So how are the paternalists choosing, if not on the basis of hard science? It’s not hard to see: they are favoring their own preferences, which also happen to be the socially approved ones.
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Brad DeLong strays dangerously close to mentioning M*V

As most of you know, I have become obsessed with NGDP.  A number of other bloggers such as Bill Woolsey, David Beckworth and Josh Hendrickson have also emphasized the role of falling NGDP in the current recession.  But NGDP is a variable that you don’t see liberals discuss very often.  David had a famous post last year that showed just how sharply NGDP had fallen below trend since mid-2008.  Paul Krugman agreed that the graph was suggestive, but warned that talking about NGDP could lead people to consider some dangerous ideas, such as the quantity equation of exchange:

Here’s my problem. Underlying the focus on nominal demand or GDP is some notion that there’s a quantity equation:


where M is the money supply, V the velocity of money, P the price level, Y real GDP. And of course this always holds true, by definition. But the temptation is to take it as a causal relationship — to say that real GDP fell because nominal GDP fell, and that this in turn was caused by either a fall in M or a fall in V; and furthermore that any such decline is a failure of monetary policy, because the central bank should have either prevented the fall in M or increased M enough to offset the fall in V.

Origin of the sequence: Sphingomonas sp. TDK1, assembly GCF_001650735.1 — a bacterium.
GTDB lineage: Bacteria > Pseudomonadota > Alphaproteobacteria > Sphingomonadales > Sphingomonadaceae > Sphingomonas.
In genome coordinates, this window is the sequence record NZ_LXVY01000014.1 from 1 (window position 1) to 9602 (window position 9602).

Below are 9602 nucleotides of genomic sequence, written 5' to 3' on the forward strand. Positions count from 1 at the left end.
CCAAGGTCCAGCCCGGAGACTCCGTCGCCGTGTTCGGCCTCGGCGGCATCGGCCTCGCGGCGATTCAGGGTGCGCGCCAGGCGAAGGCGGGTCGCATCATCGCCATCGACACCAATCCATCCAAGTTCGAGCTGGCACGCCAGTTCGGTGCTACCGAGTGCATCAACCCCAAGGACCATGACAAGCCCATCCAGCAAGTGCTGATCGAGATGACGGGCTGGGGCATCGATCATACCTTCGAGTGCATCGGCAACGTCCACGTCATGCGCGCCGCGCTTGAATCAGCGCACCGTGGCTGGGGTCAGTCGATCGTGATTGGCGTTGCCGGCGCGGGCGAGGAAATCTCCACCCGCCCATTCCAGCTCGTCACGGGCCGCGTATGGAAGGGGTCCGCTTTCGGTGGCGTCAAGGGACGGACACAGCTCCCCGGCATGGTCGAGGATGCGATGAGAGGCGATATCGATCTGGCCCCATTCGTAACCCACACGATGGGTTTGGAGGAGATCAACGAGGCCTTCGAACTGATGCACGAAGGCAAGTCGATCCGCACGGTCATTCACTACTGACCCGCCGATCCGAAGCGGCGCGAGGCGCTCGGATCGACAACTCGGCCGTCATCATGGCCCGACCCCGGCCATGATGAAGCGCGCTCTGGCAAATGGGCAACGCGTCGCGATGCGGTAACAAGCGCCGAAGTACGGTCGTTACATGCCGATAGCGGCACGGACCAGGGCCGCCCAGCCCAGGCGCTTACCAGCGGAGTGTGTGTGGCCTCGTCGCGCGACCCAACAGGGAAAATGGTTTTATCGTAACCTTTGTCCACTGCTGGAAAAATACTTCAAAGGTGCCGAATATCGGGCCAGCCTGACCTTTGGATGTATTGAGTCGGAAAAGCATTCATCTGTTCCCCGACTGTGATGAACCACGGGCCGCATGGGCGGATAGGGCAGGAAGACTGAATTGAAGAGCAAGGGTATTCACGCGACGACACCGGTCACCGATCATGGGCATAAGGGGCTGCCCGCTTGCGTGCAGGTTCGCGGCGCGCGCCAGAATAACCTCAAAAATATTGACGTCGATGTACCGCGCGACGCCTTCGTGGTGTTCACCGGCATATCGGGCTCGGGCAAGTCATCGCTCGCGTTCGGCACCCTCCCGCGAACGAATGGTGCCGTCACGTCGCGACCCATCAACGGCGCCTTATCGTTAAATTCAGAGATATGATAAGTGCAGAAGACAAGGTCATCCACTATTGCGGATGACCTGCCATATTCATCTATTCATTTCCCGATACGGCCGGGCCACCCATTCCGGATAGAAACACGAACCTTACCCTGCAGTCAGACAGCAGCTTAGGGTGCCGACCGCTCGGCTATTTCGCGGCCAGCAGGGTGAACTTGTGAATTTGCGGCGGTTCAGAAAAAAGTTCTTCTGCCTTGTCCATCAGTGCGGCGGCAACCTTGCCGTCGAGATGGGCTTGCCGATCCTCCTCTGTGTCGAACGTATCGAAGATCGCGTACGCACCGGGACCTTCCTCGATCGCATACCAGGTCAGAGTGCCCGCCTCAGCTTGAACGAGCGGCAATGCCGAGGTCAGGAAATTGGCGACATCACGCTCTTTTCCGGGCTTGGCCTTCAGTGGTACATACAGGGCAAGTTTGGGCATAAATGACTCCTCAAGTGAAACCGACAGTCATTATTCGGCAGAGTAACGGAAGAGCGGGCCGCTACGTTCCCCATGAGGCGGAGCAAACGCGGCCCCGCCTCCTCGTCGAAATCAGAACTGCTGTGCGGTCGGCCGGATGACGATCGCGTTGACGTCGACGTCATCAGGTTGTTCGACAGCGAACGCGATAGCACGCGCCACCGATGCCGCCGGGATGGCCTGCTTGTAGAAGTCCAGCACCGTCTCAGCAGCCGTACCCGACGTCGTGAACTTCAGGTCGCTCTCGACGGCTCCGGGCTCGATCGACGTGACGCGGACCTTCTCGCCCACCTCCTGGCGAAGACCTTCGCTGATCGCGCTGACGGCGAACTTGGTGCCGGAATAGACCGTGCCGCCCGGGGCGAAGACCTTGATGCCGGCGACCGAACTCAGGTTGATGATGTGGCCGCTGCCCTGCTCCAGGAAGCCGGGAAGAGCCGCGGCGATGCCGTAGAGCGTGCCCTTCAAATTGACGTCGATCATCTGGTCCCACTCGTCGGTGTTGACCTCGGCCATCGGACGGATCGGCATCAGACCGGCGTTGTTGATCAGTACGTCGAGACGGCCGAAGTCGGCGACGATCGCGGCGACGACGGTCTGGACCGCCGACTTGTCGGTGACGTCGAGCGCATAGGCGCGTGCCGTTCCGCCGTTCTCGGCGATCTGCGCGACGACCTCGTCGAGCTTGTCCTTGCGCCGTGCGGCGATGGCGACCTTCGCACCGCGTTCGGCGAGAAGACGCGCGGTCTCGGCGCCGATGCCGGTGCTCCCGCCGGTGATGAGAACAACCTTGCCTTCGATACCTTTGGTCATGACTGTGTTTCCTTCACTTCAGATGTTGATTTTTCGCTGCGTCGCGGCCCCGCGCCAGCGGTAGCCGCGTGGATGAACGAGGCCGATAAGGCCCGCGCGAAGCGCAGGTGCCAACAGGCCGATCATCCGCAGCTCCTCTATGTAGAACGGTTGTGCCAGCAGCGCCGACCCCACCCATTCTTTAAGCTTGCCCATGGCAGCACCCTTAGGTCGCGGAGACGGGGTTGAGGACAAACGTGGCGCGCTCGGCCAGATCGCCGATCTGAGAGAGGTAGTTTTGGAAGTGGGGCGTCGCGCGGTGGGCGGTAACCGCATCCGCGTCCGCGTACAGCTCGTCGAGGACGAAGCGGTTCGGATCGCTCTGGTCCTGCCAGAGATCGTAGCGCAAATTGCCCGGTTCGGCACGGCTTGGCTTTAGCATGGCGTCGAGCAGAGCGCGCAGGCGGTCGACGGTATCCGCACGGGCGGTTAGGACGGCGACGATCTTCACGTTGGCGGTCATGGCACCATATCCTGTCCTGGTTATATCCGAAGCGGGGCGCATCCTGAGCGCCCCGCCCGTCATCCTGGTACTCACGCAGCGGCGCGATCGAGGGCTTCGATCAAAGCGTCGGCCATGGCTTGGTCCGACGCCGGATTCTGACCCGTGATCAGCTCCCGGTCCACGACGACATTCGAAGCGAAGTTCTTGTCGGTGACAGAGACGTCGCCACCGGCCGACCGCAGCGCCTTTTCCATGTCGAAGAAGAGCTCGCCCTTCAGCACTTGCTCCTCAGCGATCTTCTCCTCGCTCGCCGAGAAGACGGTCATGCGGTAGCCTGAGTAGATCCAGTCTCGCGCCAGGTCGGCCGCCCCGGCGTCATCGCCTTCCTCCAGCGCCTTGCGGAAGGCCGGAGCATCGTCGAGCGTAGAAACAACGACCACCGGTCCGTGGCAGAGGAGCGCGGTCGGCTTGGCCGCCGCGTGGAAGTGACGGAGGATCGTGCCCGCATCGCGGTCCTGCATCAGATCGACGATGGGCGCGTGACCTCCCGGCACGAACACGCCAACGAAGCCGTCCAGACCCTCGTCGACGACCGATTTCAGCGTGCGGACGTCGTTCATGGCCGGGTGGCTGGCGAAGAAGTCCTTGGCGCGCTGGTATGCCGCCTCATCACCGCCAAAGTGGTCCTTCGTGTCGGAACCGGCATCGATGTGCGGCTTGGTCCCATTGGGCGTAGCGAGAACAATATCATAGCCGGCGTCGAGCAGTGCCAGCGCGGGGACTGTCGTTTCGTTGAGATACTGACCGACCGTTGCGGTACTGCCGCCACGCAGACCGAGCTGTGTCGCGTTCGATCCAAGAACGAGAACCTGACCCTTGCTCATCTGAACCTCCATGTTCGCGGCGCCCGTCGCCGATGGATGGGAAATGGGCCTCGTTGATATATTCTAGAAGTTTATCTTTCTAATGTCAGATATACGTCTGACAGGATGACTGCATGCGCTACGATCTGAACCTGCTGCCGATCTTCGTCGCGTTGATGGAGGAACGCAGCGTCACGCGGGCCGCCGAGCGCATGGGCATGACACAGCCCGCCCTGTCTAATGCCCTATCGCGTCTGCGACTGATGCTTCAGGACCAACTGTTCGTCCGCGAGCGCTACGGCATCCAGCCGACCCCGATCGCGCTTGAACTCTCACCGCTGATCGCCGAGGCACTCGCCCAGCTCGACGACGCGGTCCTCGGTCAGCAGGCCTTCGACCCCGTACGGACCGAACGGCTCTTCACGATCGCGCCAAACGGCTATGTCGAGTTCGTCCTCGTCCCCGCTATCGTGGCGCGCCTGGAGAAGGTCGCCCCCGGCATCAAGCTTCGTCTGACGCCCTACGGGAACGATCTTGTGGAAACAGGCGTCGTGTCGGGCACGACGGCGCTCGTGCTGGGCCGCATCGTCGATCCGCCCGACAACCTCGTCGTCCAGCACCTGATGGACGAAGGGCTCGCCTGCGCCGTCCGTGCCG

Thus I was surprised to see not one but two liberal bloggers (Brad DeLong and Matt Yglesias) give big play to the same sort of graph that Beckworth and Woolsey often display on their blogs.  Let’s hope Brad can avoid the temptation to start talking about M and V.

PS.  Just so I am not misunderstood, there is no “point” to this post.  I agree with the two posts, and don’t have any objections to anything they said.  I’m glad to see more people paying attention to NGDP.  If it becomes a more widely discussed variable then severe nominal shocks such as 2008-09 will be easier for people to identify.  Right now these shocks are obscured by the focus on (flawed) inflation estimates.  As I pointed out in my previous post, inflation is a variable that central banks hide behind when it suits their purposes.  Yglesias also has a recent post on the ECB, which is presiding over an even more dreadful collapse in NGDP.

4 Questions

Warning: The first question is tricky.  But I’ve noticed that economic blog readers are very smart, and I have confidence that you will get it right.

1.  Take a look at “Figure 1″ in this Mark Thoma post.  According to the BEA, did housing prices reach a peak near the end of 2006?  If not, about when did they peak?

2.  Use the answer to question 1 to figure out why I think BEA inflation figures are worthless.   Hint; housing is nearly 40% of the core CPI.  Fortunately, it is only 18% of the PCEPI.